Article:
It is a common occurrence that healthcare professionals working along with breastfeeding mothers experience instances of the mother completely stopping the weaning. Women who have been thoroughly motivated may all of a sudden seem to become very hesitant about breastfeeding. This may absolutely de-motivate the healthcare professional who has spent a lot of time, pain and efforts in demonstrating the importance and encouraging the mother to continue breastfeeding their child.
However, many new issues may be learned from such experiences. Such cases have been identified throughout the world in spite of the cultural and socio-economic variations. Certain factors such as age, income and ethnic background play a very important role in determining the duration of breastfeeding. Obstacles that prevent breastfeeding also need to be studied.
Some of the common reasons for stopping breastfeeding include breast pain, reduced latch and a feeling that the quantity of milk has decreased. Sometimes, the healthcare workers may find it easy to educate the mother and motivate her to restart the feeding. However, in most cases it is very difficult to promote the mother or the family to resume breastfeeding, as they tend to become very impatient. Each case of breastfeeding cessation should be researched thoroughly. The healthcare professional should be aware of the latest findings about breastfeeding so that they could add more weight to their arguments.
The professional should discuss the reasons for stopping breastfeeding with the mother. Any obstacles that exist in communicating with the mother should appropriately be removed. Mothers, who have made an ultimate decision to stop breastfeeding, should not be persuaded further. Instead, the experience gained, should be considered for further cases.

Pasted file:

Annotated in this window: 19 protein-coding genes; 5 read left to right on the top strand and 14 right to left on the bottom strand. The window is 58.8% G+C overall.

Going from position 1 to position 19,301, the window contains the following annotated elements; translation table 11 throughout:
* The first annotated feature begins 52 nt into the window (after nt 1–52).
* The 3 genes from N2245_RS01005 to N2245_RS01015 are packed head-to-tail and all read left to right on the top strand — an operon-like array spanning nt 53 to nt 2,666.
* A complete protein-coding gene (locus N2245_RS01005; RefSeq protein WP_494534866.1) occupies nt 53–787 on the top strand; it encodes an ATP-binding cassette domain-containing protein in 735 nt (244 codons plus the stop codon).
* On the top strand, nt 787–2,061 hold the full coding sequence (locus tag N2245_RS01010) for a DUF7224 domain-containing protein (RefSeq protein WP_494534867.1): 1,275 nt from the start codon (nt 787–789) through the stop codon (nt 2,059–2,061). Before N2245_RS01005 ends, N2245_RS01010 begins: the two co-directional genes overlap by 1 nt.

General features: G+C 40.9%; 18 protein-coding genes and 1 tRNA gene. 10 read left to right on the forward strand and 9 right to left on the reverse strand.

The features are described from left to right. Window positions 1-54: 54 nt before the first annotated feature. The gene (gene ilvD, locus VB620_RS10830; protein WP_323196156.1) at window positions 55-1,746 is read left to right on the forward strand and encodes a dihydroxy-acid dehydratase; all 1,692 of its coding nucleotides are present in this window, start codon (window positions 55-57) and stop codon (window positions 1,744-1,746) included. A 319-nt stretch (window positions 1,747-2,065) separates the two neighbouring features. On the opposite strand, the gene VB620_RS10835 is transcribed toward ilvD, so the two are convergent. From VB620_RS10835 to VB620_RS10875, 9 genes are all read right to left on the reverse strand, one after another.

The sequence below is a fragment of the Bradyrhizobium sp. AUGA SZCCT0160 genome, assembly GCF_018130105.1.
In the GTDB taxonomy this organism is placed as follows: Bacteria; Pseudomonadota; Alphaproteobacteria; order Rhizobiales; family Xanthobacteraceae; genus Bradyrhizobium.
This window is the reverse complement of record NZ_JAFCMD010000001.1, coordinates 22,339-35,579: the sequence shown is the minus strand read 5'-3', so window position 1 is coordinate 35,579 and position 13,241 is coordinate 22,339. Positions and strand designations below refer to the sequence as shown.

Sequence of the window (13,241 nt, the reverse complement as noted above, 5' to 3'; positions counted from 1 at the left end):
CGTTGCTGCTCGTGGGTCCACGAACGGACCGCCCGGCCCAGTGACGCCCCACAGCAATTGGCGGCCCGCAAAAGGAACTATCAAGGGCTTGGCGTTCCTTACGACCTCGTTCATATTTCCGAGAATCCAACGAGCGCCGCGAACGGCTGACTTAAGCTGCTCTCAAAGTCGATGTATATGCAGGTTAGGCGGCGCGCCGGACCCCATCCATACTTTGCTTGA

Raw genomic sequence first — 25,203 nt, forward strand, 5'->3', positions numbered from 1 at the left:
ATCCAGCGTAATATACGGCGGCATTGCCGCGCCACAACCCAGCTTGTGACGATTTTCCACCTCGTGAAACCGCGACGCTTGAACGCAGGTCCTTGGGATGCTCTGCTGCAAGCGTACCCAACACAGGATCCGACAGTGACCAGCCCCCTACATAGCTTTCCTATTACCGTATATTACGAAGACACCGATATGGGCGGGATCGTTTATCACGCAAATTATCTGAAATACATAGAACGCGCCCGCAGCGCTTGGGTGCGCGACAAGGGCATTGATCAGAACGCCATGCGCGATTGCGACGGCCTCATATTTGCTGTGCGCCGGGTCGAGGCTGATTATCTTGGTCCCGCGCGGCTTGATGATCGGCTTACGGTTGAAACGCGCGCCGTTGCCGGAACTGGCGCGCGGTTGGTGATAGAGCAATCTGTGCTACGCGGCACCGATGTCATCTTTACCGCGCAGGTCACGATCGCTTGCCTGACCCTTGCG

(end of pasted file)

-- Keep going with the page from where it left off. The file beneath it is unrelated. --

Many mothers (who knew the importance of breastfeeding) felt that social and physical problems did not encourage continuation of the procedure. This group soon realized that their decision was negative and restarted the feeding. The healthcare worker should always try to demonstrate solutions that are realistically possible for the mother. They should also take environmental and social aspects into consideration while discussing with the mother.
However, some mothers may continue to breastfeed their child no matter what others say or do. These mothers can be used as a good example to demonstrate to those who do not understand the importance of breastfeeding.
Heinig, M. J. (2006). The Ones That Got Away: When Breastfeeding Mothers Wean Their Infants Despite Our Efforts. J Hum Lact. 22(4).
CDC (2005). Breastfeeding: Promotion & Support. Retrieved November 22, 2006, from CDC Web site: http://www.cdc.gov/breastfeeding/promotion/index.htm